Taking A Prisoner's Word

In this Monday, March 15, 2004 picture from the Spartanburg Herald-Journal, Kline Cash looks over the buds on peach trees at Cash Farms in Cherokee County. Cash was killed on June 27, 2009 at his home in Cherokee County, S.C. Investigators are looking for a serial killer believed to have shot four people, including Cash, to death. (AP Photo/The Spartanburg Herald-Journal, Tim Kimzeya) AP Photo/Tim Kimzeya

This column was written by CBS Evening News Anchor and Face the Nation host Bob Schieffer.
I don't always agree with him, but when John McCain talks about prisoners of war and torture I do pay attention. As someone who was tortured for five years in a North Vietnamese prison, he just knows a little more about torture than the rest of us.

So when John McCain told me the other day that he would not want to be the next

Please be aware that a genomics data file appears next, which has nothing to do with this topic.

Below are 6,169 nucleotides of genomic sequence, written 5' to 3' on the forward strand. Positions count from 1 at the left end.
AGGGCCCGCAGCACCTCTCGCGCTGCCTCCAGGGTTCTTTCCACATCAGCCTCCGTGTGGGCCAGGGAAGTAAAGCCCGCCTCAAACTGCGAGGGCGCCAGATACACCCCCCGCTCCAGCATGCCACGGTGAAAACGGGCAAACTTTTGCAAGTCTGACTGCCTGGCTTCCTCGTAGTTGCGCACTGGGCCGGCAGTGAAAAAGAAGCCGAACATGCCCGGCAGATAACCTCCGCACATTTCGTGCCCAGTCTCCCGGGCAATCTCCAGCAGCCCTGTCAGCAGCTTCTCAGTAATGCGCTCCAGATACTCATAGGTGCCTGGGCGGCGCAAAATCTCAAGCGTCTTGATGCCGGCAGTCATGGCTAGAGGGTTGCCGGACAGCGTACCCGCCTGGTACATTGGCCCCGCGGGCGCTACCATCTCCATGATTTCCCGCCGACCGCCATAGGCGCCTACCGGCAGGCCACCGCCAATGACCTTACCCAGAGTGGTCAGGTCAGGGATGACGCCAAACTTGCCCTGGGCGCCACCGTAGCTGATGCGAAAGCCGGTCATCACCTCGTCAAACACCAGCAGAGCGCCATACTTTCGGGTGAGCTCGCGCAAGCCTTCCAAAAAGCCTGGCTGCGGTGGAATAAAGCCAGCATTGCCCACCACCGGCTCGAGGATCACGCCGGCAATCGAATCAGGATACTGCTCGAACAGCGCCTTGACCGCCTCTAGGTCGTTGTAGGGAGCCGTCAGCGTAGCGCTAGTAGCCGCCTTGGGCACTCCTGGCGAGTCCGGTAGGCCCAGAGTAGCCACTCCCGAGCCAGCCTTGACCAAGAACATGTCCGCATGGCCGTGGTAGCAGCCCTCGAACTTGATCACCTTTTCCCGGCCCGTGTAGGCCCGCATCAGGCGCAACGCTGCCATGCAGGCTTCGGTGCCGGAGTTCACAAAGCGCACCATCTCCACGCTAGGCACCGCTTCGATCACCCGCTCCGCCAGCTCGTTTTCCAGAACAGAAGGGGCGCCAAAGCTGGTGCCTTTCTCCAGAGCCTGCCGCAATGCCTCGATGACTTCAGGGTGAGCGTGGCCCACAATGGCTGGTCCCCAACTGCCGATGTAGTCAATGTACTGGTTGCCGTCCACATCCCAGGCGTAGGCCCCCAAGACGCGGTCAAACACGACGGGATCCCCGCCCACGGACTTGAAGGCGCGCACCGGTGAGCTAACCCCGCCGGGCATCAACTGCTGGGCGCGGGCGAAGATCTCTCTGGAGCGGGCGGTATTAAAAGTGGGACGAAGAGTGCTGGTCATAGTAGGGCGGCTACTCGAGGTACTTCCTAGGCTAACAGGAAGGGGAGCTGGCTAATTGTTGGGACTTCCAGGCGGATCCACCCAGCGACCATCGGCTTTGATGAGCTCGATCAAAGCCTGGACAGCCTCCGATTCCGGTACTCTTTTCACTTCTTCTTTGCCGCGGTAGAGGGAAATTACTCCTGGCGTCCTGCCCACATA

American taken prisoner in Iraq, I listened. McCain, along with Republican Senator Lindsey Graham, is sponsoring legislation to outlaw, quote, "cruel, inhumane and degrading" treatment of all prisoners held by the United States.

Incredibly, the administration is trying to kill this legislation, claiming it would hamper the fight against terrorism or some such.

Here is my question: Does that mean we endorse torture? Of course not. But what will the other side make of those words?

John McCain has no more sympathy for the terrorists than I do. He is worried about our soldiers. He knows that if the enemy believes we are torturing their people, they will be more likely to torture our people.

John McCain has never been a favorite of this administration but they should pay attention to him on this one. He was learning about torture while some of them were still in graduate school.

The gallant young men and women we are asking to fight this war are already paying a terrible price. Let's not make it even more dangerous for them. Listen to John McCain.
By Bob Schieffer
  • Bootie Cosgrove-Mather

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